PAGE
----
Laboure Roi Beaujolais Nouveau - $10.99

Wine Details

Price: $10.99
Producer: Domaine Laboure Roi
Region: Beaujolais Nouveau
Varietal: Gamay
Container Size: 750 ML
  • Red Wine

Product Description

  • Family company founded in 1832, Labouré-Roi is one of the first merchants of Burgundy. 80% of production is exported to over 30 countries.

Expert Ratings

Ratings   Vintage Source Flavors
2007 WineSpectator
WineSpectator - 80 Details: Light strawberry and cherry flavors, with a trim finish. Drink now. (JM) 2002 WineSpectator

Food Pairings

Category Pairing
Cheese Mozzarella, Sharp Cheddar, Blue Cheese
Red Meat Curried Beef, Grilled Beef, Hamburgers, Beef Stew, Ham, Pork Chops, Curried Pork, Grilled Pork Tenderloin, Glazed Pork, Lamb Shish Kabobs, Veal, Veal Scaloppini, Salami or Sausage
Pasta & Grains Pasta with Creamy Mushroom Sauces
Poultry & Eggs Coq Au Vin, Roast Chicken with Herbs, Herb Marinated Chicken, Roast Turkey, Glazed Duck, Game Birds
Vegetables Lentil Salad, Mediterranean, Grilled, Caesar Salad
Pasta & Grains (Grilled) Tofu
Vegetables Vegetable Gratin or Stew, Grilled Vegetables
Fish or Shellfish Grilled Ahi Tuna, Sashimi
Sauces Tomato Sauce, Red Wine Sauce
Spicy Food Beef Stir Fry
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Wine Terms

Name Value
Beaujolais (boh jhoe lay)—Although this region is technically part of Burgundy, it makes its own distinctly fruity wine from the Gamay grape. Beaujolais and Beaujolais Superieur come from the Southern part of the area where the soil is mainly clay and sand. These wines are fresh, fruity, and light-bodied, inexpensive and best drunk a year or two after the vintage. Beaujolais-Village wines are made in the northern part of the district, where the soil is granite-based, and are fuller and more substantial. The highest quality Beaujolais come from the north and are known as cru Beaujolais; these bottles carry only the name of the cru, and not the word Beaujolais.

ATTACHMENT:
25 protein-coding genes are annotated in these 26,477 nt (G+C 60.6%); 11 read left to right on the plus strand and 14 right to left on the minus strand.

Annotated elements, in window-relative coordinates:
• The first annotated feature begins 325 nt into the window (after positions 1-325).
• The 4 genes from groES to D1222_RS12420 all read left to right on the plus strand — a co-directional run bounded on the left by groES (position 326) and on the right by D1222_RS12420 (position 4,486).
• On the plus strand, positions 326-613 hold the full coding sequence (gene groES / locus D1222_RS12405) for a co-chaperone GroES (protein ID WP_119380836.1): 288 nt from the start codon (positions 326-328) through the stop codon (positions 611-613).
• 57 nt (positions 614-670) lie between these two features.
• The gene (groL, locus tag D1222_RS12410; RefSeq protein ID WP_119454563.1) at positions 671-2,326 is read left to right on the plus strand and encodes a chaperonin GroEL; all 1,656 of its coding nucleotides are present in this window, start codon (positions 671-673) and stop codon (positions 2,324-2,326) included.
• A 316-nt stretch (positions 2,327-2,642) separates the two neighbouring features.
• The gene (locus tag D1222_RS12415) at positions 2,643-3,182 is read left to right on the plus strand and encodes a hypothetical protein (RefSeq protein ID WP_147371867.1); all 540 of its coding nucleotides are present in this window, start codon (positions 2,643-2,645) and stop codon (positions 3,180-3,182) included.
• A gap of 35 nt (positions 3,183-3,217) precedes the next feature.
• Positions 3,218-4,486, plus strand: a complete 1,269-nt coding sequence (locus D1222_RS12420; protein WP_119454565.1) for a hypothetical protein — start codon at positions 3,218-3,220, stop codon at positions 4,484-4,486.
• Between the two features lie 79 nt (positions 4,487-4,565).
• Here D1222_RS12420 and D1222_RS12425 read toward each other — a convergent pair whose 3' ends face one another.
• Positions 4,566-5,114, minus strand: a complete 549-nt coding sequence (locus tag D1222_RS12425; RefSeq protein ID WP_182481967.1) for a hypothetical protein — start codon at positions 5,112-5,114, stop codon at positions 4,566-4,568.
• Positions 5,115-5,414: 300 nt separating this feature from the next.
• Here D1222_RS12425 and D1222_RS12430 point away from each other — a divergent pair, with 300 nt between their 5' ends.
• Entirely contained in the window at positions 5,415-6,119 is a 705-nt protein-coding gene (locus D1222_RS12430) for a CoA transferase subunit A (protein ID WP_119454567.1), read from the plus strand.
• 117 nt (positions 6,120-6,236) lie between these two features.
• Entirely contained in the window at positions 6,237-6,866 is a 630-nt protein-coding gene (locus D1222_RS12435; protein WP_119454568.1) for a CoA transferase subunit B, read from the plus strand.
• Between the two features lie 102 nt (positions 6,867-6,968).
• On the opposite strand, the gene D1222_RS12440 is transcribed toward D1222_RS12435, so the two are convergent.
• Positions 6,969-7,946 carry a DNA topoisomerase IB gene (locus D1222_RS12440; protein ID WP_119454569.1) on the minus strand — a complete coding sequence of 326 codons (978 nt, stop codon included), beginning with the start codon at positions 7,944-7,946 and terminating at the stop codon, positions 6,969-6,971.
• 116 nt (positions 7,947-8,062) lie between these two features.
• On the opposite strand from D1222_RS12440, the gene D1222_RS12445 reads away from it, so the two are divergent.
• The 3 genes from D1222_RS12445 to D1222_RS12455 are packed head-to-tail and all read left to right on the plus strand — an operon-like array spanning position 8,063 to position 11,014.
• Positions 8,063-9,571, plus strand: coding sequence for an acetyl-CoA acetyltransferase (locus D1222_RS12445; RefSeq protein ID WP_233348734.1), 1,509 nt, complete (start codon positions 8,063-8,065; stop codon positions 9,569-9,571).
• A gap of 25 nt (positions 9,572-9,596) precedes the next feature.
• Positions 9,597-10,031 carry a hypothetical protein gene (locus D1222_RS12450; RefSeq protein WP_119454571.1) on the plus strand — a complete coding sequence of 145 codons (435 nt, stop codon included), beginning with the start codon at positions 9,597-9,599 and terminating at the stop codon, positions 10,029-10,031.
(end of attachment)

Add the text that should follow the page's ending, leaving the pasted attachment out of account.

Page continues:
Beaujolais Noveau The new vintage of Beaujolais, released each year on the third Thursday in November. It is a very grapey, easy to drink wine with practically no tannin but plenty of fruitiness. Often served at Thanksgiving dinners in America, it is also served in French restaurants with charcuterie, pâte, or chicken.
Burgundy or Bourgogne (bor guh nyeh)-this region in eastern France, known equally for the excellence of its red and white wines, consists mostly of small estates, or domaines. Although its climate and soil are particularly suited to the Pinot Noir and Chardonnay grapes, with Gamay dominant in the southern district of Beaujolais, Burgundy’s terroir is so varied that each vineyard creates distinctive wines. This wide variety accounts for not only the plethora of sublime wines coming from this region, but also for the relatively small production levels. There are five main districts in Burgundy: The Côte d’Or, The Côte Chalonnaise, Chablis, The Mâconnais, and Beaujolais. Red Burgundy is paler than Bordeaux, ranging in color from garnet to cherry or ruby, because the Pinot Noir grape has less color than the Cabernet Sauvignon or Merlot grapes. It tends to be full in body and low in tannin. The characteristic aroma is cherries and berries, with woodsy, or mushroomy accents. When a red burgundy ages, it often develops a silky texture, richness, and natural sweetness of fruit flavors. Red Burgundies are great to drink young because of their softness and fruitiness, and they are incredibly versatile companions to food.
France France is the standard bearer for all the world’s wines, with regard to the types of grapes that are used to make wine and with the system of defining and regulating winemaking. Its Appellation d’Origine Controlee, or AOC system, is the legislative model for most other European countries. Most French wines are named after places. The system is hierarchical; generally the smaller and more specific the region for which a wine is named, the higher its rank. There are four possible ranks of French wine, and each is always stated on the label: Appellation Contrôlée (or AOC), Vin Délimité de Qualité Supérieure (or VDQS); Vin de pays, or country wine; and Vin de table. France has five major wine regions, although there are several others that make interesting wines. The three major regions for red wine are Bordeaux, Burgundy, and the Rhone; for white wines, the regions are Burgundy, the Loire and Alsace. Each region specialized in certain grape varieties for its wines, based on climate, soil, and local tradition. Two other significant French wine regions are Provence and Languedoc-Roussillon, both in the south of France. Cahors, in the southwest of the country, produces increasingly good wines.
Gamay Although this grape is fairly tannic, it makes grapey wines with low tannin, especially in the Beaujolais district of France.